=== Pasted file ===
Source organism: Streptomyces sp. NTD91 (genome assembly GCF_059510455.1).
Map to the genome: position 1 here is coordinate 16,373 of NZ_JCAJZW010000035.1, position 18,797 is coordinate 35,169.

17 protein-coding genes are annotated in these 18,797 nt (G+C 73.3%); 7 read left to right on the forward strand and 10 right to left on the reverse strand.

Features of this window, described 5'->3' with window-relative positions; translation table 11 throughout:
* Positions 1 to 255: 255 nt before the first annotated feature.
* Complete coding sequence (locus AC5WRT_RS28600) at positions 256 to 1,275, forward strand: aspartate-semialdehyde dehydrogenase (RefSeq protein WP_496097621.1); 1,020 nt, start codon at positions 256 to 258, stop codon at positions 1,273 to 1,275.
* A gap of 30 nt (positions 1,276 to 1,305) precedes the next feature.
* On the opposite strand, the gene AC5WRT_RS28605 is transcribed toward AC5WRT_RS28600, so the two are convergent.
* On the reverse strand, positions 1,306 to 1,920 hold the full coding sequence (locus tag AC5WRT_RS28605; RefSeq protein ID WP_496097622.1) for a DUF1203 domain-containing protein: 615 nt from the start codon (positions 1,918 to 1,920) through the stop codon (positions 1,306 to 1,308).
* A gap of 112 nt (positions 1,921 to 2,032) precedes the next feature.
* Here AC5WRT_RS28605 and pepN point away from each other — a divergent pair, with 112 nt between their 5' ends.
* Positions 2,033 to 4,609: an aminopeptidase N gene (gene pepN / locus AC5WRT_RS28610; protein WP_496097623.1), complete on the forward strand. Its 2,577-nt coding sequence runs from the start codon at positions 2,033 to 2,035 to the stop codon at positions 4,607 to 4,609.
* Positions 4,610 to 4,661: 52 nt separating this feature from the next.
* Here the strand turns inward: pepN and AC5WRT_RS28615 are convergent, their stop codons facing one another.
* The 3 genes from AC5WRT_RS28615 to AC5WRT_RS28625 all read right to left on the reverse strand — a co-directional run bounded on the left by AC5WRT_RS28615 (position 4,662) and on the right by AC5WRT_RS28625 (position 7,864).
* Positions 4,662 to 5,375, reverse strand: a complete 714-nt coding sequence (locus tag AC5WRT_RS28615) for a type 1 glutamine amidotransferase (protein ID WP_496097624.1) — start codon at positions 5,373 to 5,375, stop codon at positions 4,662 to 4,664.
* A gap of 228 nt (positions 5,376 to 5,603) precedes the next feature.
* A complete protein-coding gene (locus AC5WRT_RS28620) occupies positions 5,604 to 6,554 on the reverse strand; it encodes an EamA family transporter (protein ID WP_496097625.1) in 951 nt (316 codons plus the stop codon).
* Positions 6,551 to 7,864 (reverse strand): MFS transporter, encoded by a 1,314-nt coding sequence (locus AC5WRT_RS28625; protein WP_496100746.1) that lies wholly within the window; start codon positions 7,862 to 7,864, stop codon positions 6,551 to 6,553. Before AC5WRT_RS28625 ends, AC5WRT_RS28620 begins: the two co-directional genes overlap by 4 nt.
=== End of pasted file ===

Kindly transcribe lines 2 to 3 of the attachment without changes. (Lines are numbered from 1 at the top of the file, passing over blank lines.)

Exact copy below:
Map to the genome: position 1 here is coordinate 16,373 of NZ_JCAJZW010000035.1, position 18,797 is coordinate 35,169.

17 protein-coding genes are annotated in these 18,797 nt (G+C 73.3%); 7 read left to right on the forward strand and 10 right to left on the reverse strand.